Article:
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Girls Guide to Girl Scouting

In addition to the Leadership Journeys, girls at each Girl Scout grade level have their own edition of The Girl’s Guide to Girl Scouting—a binder full of information about being a Girl Scout and how to earn certain badges, including ones about financial literacy and the Girl Scout Cookie Program. Girls who want to earn more badges can add a Skill Building Badge Set tied to the theme of the Journey they’ve chosen.
 
When a Girl Scout earns a badge, it shows that she’s learned a new skill, such as how to make a healthy snack or take great digital photos. It may even spark an interest at school or plant the seed for a future career. Please remember that we don’t expect you to be an expert in the badge topics; just have fun learning by doing with the girls!
 
While you’re having fun, keep in mind: Badges are for educating girls, not for decorating their sashes and vests. The quality of a girl’s experience—and the skills and pride she gains from earning leadership awards and skill-building badges—far outweigh the quantity of badges she earns.
 
If you’re working with Girl Scout Daisies, please note that they earn Petals and Leaves (which form a flower) instead of badges. There are several ways to supplement the National Program Portfolio and enhance girls’ time as Girl Scouts—and have fun while you’re doing it! A few of them are outlined below.
 
Digital programming
The For Girls section of girlscouts.org features a variety of videos, games, blogs, and other fun ways to enrich the GSLE. Girls will find opportunities to post their ideas for public service announcements on topics that matter to them and get inspired by watching short videos that tell the stories of women from all walks of life. If you work with Girl Scout Daisies and Brownies, you might like the site’s print-and-play coloring and game pages—great for having on hand when energetic girls get together! Both girls and volunteers will have fun with Badge Explorer, an overview of all of the badges girls can earn. For Girls is updated frequently, so check back often—and invite girls to do the same!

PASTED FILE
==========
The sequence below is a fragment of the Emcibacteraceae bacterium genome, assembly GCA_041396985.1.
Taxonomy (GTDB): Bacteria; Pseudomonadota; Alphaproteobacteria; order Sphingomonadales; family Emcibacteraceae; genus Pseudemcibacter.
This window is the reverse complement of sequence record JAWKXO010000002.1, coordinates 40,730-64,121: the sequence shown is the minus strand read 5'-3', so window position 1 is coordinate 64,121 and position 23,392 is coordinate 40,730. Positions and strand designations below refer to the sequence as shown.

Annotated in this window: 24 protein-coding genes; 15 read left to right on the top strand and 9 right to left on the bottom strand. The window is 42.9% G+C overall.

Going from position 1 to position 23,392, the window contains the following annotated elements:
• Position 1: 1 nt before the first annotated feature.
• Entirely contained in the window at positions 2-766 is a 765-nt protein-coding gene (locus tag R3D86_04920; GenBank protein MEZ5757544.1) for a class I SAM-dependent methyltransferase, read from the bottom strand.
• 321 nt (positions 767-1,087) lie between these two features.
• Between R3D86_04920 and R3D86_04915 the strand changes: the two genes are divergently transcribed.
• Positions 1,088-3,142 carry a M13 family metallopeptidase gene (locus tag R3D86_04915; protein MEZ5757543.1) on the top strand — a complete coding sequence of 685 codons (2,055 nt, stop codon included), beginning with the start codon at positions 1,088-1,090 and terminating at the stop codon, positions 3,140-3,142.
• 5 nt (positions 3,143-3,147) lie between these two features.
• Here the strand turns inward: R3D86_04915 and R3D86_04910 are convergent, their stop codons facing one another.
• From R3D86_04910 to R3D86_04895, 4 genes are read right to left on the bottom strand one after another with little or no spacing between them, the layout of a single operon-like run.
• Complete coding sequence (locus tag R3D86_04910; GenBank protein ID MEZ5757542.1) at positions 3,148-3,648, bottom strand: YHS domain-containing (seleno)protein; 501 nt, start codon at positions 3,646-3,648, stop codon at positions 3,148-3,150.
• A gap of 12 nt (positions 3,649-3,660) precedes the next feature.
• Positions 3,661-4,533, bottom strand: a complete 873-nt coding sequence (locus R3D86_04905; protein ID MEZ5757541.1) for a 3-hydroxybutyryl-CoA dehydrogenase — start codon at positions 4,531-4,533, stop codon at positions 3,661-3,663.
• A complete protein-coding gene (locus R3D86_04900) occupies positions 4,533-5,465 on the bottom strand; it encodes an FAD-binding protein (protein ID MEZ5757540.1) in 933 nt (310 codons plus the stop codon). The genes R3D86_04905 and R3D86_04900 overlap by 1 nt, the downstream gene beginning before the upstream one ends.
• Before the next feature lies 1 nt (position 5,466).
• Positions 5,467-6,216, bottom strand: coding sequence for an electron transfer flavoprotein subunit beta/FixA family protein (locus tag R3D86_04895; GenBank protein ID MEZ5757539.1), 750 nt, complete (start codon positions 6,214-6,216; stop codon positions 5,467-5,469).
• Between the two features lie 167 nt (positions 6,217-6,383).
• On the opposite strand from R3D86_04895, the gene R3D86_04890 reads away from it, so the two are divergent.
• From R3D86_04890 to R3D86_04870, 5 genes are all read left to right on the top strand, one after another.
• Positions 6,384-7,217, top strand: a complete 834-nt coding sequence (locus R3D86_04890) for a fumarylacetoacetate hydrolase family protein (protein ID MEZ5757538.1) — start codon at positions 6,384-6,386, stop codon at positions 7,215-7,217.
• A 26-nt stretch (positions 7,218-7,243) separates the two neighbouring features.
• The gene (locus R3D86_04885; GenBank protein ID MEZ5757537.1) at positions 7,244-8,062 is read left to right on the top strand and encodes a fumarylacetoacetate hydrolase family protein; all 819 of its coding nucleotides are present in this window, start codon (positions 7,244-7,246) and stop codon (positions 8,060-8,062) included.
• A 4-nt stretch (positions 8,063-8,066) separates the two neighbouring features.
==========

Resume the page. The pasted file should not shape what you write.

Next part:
Make Your Own Badge
Girls are welcome to develop and complete activities to make their own badge—a great way to explore a topic of personal interest. (In addition, girls who make their own badge will learn how to learn, which is an important skill to have in school, on the job, and in life!) Once girls check the Awards Log in The Girl’s Guide to Girl Scouting to make sure there’s not already a badge on the topic they want to explore, they’ll follow steps outlined in that handbook to complete the requirements for their very own badge. Even better, they can go online to design and purchase a badge that later arrives in the mail! For more information, check out the Make Your Own Badge website.
 
 
My Promise, My Faith Pin
The Girl Scout Law includes many of the principles and values common to most faiths. And even though Girl Scouts is a secular organization, we’ve always encouraged girls to explore spirituality via their own faiths. Girls of all grade levels can now earn the My Promise, My Faith pin. By carefully examining the Girl Scout Law and directly tying it to tenets of her faith, a girl can earn the pin once each year she participates in Girl Scouting. You can find more about the requirements for this pin in The Girl’s Guide to Girl Scouting.
 
 
The Girl Scout Cookie Program